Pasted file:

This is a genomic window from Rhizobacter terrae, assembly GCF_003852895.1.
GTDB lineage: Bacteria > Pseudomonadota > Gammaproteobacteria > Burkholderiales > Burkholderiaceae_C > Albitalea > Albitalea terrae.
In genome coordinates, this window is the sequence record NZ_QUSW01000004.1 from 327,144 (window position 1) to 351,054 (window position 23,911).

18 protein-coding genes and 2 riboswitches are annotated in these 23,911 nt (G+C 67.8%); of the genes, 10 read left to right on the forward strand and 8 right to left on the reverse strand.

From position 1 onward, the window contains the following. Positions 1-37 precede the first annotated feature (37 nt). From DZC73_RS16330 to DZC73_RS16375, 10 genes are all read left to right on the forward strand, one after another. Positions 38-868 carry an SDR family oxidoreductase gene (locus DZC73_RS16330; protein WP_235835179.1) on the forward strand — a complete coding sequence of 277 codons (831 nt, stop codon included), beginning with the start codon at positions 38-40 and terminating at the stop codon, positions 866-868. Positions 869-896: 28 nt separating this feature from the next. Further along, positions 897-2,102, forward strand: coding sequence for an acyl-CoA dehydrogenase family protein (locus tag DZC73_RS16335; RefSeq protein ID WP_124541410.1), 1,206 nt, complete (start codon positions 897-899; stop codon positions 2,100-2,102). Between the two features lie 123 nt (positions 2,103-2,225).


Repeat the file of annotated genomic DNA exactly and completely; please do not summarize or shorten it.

This is a genomic window from Rhizobacter terrae, assembly GCF_003852895.1.
GTDB lineage: Bacteria > Pseudomonadota > Gammaproteobacteria > Burkholderiales > Burkholderiaceae_C > Albitalea > Albitalea terrae.
In genome coordinates, this window is the sequence record NZ_QUSW01000004.1 from 327,144 (window position 1) to 351,054 (window position 23,911).

18 protein-coding genes and 2 riboswitches are annotated in these 23,911 nt (G+C 67.8%); of the genes, 10 read left to right on the forward strand and 8 right to left on the reverse strand.

From position 1 onward, the window contains the following. Positions 1-37 precede the first annotated feature (37 nt). From DZC73_RS16330 to DZC73_RS16375, 10 genes are all read left to right on the forward strand, one after another. Positions 38-868 carry an SDR family oxidoreductase gene (locus DZC73_RS16330; protein WP_235835179.1) on the forward strand — a complete coding sequence of 277 codons (831 nt, stop codon included), beginning with the start codon at positions 38-40 and terminating at the stop codon, positions 866-868. Positions 869-896: 28 nt separating this feature from the next. Further along, positions 897-2,102, forward strand: coding sequence for an acyl-CoA dehydrogenase family protein (locus tag DZC73_RS16335; RefSeq protein ID WP_124541410.1), 1,206 nt, complete (start codon positions 897-899; stop codon positions 2,100-2,102). Between the two features lie 123 nt (positions 2,103-2,225).